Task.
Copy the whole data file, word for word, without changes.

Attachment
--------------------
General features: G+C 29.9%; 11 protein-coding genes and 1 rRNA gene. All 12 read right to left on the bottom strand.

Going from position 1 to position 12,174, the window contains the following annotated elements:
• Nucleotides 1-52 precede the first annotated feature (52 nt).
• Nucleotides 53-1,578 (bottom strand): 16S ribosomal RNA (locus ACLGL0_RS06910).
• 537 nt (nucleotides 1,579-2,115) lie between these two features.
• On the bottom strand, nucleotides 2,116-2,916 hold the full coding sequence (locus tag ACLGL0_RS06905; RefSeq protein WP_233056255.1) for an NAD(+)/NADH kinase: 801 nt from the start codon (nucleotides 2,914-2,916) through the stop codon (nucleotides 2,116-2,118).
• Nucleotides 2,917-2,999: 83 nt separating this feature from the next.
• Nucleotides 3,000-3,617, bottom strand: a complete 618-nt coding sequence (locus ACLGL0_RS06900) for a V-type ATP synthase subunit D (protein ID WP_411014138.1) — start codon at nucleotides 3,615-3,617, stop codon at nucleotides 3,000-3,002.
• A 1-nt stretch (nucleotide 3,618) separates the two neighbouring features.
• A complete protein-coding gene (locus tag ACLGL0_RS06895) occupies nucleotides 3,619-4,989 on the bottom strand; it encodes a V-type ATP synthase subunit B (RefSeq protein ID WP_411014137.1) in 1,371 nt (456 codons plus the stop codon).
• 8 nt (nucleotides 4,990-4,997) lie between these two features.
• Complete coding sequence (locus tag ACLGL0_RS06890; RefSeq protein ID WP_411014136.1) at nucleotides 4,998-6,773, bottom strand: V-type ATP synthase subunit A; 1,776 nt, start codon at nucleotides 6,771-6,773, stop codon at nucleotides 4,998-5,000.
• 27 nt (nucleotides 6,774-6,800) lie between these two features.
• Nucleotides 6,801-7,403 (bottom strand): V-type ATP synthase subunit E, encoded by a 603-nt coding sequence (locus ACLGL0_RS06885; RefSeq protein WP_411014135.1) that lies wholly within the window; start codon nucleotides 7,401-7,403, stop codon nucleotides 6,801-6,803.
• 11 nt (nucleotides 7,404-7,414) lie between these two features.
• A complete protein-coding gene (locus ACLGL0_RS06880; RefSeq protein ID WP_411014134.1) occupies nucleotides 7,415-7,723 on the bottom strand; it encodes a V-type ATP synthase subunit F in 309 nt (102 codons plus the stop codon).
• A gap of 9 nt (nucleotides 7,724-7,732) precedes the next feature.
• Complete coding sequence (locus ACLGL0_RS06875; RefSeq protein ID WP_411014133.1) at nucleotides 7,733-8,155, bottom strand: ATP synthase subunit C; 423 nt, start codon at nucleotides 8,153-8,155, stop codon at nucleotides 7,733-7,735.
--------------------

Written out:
General features: G+C 29.9%; 11 protein-coding genes and 1 rRNA gene. All 12 read right to left on the bottom strand.

Going from position 1 to position 12,174, the window contains the following annotated elements:
• Nucleotides 1-52 precede the first annotated feature (52 nt).
• Nucleotides 53-1,578 (bottom strand): 16S ribosomal RNA (locus ACLGL0_RS06910).
• 537 nt (nucleotides 1,579-2,115) lie between these two features.
• On the bottom strand, nucleotides 2,116-2,916 hold the full coding sequence (locus tag ACLGL0_RS06905; RefSeq protein WP_233056255.1) for an NAD(+)/NADH kinase: 801 nt from the start codon (nucleotides 2,914-2,916) through the stop codon (nucleotides 2,116-2,118).
• Nucleotides 2,917-2,999: 83 nt separating this feature from the next.
• Nucleotides 3,000-3,617, bottom strand: a complete 618-nt coding sequence (locus ACLGL0_RS06900) for a V-type ATP synthase subunit D (protein ID WP_411014138.1) — start codon at nucleotides 3,615-3,617, stop codon at nucleotides 3,000-3,002.
• A 1-nt stretch (nucleotide 3,618) separates the two neighbouring features.
• A complete protein-coding gene (locus tag ACLGL0_RS06895) occupies nucleotides 3,619-4,989 on the bottom strand; it encodes a V-type ATP synthase subunit B (RefSeq protein ID WP_411014137.1) in 1,371 nt (456 codons plus the stop codon).
• 8 nt (nucleotides 4,990-4,997) lie between these two features.
• Complete coding sequence (locus tag ACLGL0_RS06890; RefSeq protein ID WP_411014136.1) at nucleotides 4,998-6,773, bottom strand: V-type ATP synthase subunit A; 1,776 nt, start codon at nucleotides 6,771-6,773, stop codon at nucleotides 4,998-5,000.
• 27 nt (nucleotides 6,774-6,800) lie between these two features.
• Nucleotides 6,801-7,403 (bottom strand): V-type ATP synthase subunit E, encoded by a 603-nt coding sequence (locus ACLGL0_RS06885; RefSeq protein WP_411014135.1) that lies wholly within the window; start codon nucleotides 7,401-7,403, stop codon nucleotides 6,801-6,803.
• 11 nt (nucleotides 7,404-7,414) lie between these two features.
• A complete protein-coding gene (locus ACLGL0_RS06880; RefSeq protein ID WP_411014134.1) occupies nucleotides 7,415-7,723 on the bottom strand; it encodes a V-type ATP synthase subunit F in 309 nt (102 codons plus the stop codon).
• A gap of 9 nt (nucleotides 7,724-7,732) precedes the next feature.
• Complete coding sequence (locus ACLGL0_RS06875; RefSeq protein ID WP_411014133.1) at nucleotides 7,733-8,155, bottom strand: ATP synthase subunit C; 423 nt, start codon at nucleotides 8,153-8,155, stop codon at nucleotides 7,733-7,735.